Read the rest here.

The Brutal Lust of the “Jigaboo” Fantasy “Mammyfied” Through Fashion

Written by Jasmine Burnett for RH Reality Check. This diary is cross-posted; commenters wishing to engage directly with the author should do so at the original post.

Cross-posted with permission from jasmineburnett.com.

It is my hope that at least, every Black woman who sees these “Mammy” earrings is going to say they are racist without a second thought or question in their mind. I say that because, the fact that there have been “polls" to prove how racist it is, further indicates that "Post Racial" is only real in the definition of the word, not in the lives and conditions of Black women and girls. I have no patience to tell you why this among many other structural and institutional things that society profits from is racist, nor, will I ever become immune to society’s constant disrespect of Black women and girls. What should have happened as those designs were being sketched was a simple consideration, who is harmed by this luxury product created for profit? Of course, its Black women and girls and our dignity but again, no one asked us what we thought or how we felt.

I imagine what bores black people about the racism of well-meaning white people is watching them struggle with this shroud and entangle themselves in it and blow at it and touch it and ignore it and disown it, all the while remaining rapt in the drama, the spectacle of our own anxiety, at the expense of the encounter itself.

Naomi Wolf, “The Racism of Well-Meaning White People”

Yet, I’m clear that society still only sees us in one way, those fantasies that percolates in its DNA: Hottentot, Jigaboo, Mammy, Sapphire and I could name more. How do I know this? Because I and millions of other Black women walk in the legacy of that experience every day.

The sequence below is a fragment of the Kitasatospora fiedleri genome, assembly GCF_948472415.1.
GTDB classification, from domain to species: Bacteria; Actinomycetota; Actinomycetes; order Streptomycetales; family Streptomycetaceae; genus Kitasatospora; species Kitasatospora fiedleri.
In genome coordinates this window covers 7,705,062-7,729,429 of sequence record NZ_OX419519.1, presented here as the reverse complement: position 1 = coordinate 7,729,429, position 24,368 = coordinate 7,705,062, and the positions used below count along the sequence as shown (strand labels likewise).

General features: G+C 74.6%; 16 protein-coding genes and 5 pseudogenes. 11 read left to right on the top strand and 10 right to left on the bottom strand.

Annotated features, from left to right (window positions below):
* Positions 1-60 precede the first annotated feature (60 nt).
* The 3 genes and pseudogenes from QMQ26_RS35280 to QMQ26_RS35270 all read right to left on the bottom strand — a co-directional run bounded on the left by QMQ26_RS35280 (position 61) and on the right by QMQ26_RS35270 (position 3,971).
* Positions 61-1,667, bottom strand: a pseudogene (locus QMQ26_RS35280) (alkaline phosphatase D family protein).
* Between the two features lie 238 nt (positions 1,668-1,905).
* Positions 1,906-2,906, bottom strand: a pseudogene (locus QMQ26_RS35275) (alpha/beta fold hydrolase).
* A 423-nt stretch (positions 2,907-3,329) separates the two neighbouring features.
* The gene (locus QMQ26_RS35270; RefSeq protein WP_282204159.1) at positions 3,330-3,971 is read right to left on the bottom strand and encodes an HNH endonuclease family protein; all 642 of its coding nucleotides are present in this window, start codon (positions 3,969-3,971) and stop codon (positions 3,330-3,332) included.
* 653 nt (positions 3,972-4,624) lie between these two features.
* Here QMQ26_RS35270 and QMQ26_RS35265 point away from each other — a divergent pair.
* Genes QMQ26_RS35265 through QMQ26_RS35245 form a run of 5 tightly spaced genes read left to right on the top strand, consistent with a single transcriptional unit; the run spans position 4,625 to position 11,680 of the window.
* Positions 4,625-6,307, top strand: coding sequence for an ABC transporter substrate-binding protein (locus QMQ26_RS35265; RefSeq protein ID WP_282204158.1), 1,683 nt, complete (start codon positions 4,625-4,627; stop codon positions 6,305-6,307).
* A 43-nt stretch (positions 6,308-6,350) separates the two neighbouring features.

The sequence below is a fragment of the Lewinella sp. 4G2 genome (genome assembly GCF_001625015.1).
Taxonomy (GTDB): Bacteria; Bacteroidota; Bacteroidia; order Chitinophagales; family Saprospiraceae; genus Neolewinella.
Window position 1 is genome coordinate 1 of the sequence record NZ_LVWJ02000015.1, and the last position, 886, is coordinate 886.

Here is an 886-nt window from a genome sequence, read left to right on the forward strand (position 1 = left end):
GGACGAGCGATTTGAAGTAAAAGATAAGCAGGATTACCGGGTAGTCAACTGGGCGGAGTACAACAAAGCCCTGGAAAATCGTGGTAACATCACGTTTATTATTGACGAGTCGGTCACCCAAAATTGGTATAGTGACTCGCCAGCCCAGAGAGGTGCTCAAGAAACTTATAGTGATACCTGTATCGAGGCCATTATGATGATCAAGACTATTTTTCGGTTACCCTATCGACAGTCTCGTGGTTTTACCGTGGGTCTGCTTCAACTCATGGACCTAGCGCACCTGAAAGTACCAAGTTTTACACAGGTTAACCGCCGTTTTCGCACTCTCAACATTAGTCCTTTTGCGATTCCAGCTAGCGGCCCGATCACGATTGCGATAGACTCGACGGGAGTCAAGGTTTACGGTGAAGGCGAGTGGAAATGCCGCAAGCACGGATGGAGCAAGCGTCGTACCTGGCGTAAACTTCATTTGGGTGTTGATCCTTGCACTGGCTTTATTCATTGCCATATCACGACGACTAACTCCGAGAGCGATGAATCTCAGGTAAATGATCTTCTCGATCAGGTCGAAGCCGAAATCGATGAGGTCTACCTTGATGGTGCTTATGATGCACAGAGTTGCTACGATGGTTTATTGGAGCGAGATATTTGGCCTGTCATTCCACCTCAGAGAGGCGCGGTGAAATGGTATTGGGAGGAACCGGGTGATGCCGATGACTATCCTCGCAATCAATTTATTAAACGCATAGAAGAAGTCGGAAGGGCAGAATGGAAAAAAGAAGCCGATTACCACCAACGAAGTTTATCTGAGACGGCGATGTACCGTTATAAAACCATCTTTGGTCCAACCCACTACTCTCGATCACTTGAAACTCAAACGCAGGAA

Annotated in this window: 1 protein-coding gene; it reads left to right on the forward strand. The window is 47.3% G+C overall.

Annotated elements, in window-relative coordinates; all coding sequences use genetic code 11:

Read the rest here.

How Governments and Individuals — Meaning Each of Us — Deny the Persistence of Racism and Abuse

Written by Marianne Møllman for RH Reality Check. This diary is cross-posted; commenters wishing to engage directly with the author should do so at the original post.

When you work on human rights issues, you notice a certain pattern in government denial of abuse. First line of defense: it didn’t happen. Or if it happened, they did it to themselves. Or if they didn’t, we certainly had nothing to do with it. Or if we did, we didn’t mean to. It doesn’t matter if the issue is torture, forced evictions, or garden-variety employment discrimination. The response from those in charge is often, if not always, the same.

Though this pattern is annoying, to say the least, I have lately become acutely aware of a much more depressing trend: the denial of abuse among those of us who should know better. Of course, we don’t call it denial. We call it “realism.” But the mechanism is the same.

1. “It didn’t happen.”

For decades, commentators and a large proportion of the US public have posited that racism no longer exists. Despite the fact that skin color and ethnicity matters with regard to just about any social indicator you care to look at — health, education, employment, housing, law enforcement — most white people believe the system we live in is racially just.

The writer Touré has described this situation as a “fog of racism:” a situation so subtle, it is blurred. “With this form of racism,” he says, “there is no smoking gun. There is no one calling you a nigger to your face. There’s no sign saying you can’t enter this building. … But … it’s there.”  

This is not much different from the many people who are genuinely puzzled at the need for continued attention to women’s issues in the United States now that “the genders are equal.” 

Read the rest here.